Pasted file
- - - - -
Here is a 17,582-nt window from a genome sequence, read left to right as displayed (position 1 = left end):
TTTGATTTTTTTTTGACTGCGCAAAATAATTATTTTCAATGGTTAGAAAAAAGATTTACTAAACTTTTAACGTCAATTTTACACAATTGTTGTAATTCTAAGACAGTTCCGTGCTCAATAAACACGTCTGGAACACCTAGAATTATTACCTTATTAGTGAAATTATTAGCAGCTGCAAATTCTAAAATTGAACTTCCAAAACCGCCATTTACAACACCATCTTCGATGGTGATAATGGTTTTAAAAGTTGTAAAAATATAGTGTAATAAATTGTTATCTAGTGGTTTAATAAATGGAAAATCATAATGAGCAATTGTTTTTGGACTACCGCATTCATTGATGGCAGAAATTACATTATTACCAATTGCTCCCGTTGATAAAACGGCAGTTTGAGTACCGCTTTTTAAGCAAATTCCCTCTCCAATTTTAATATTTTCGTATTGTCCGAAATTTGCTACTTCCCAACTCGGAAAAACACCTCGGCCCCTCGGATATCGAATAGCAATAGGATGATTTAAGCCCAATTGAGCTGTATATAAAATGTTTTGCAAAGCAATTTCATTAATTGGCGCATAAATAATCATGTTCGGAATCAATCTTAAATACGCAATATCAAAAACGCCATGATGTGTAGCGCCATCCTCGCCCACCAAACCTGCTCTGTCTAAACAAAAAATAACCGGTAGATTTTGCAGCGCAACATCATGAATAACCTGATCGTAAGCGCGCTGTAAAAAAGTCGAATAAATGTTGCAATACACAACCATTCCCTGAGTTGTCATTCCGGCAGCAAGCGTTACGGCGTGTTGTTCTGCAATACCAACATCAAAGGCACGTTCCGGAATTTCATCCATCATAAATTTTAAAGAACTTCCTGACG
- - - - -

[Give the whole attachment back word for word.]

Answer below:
Here is a 17,582-nt window from a genome sequence, read left to right as displayed (position 1 = left end):
TTTGATTTTTTTTTGACTGCGCAAAATAATTATTTTCAATGGTTAGAAAAAAGATTTACTAAACTTTTAACGTCAATTTTACACAATTGTTGTAATTCTAAGACAGTTCCGTGCTCAATAAACACGTCTGGAACACCTAGAATTATTACCTTATTAGTGAAATTATTAGCAGCTGCAAATTCTAAAATTGAACTTCCAAAACCGCCATTTACAACACCATCTTCGATGGTGATAATGGTTTTAAAAGTTGTAAAAATATAGTGTAATAAATTGTTATCTAGTGGTTTAATAAATGGAAAATCATAATGAGCAATTGTTTTTGGACTACCGCATTCATTGATGGCAGAAATTACATTATTACCAATTGCTCCCGTTGATAAAACGGCAGTTTGAGTACCGCTTTTTAAGCAAATTCCCTCTCCAATTTTAATATTTTCGTATTGTCCGAAATTTGCTACTTCCCAACTCGGAAAAACACCTCGGCCCCTCGGATATCGAATAGCAATAGGATGATTTAAGCCCAATTGAGCTGTATATAAAATGTTTTGCAAAGCAATTTCATTAATTGGCGCATAAATAATCATGTTCGGAATCAATCTTAAATACGCAATATCAAAAACGCCATGATGTGTAGCGCCATCCTCGCCCACCAAACCTGCTCTGTCTAAACAAAAAATAACCGGTAGATTTTGCAGCGCAACATCATGAATAACCTGATCGTAAGCGCGCTGTAAAAAAGTCGAATAAATGTTGCAATACACAACCATTCCCTGAGTTGTCATTCCGGCAGCAAGCGTTACGGCGTGTTGTTCTGCAATACCAACATCAAAGGCACGTTCCGGAATTTCATCCATCATAAATTTTAAAGAACTTCCTGACG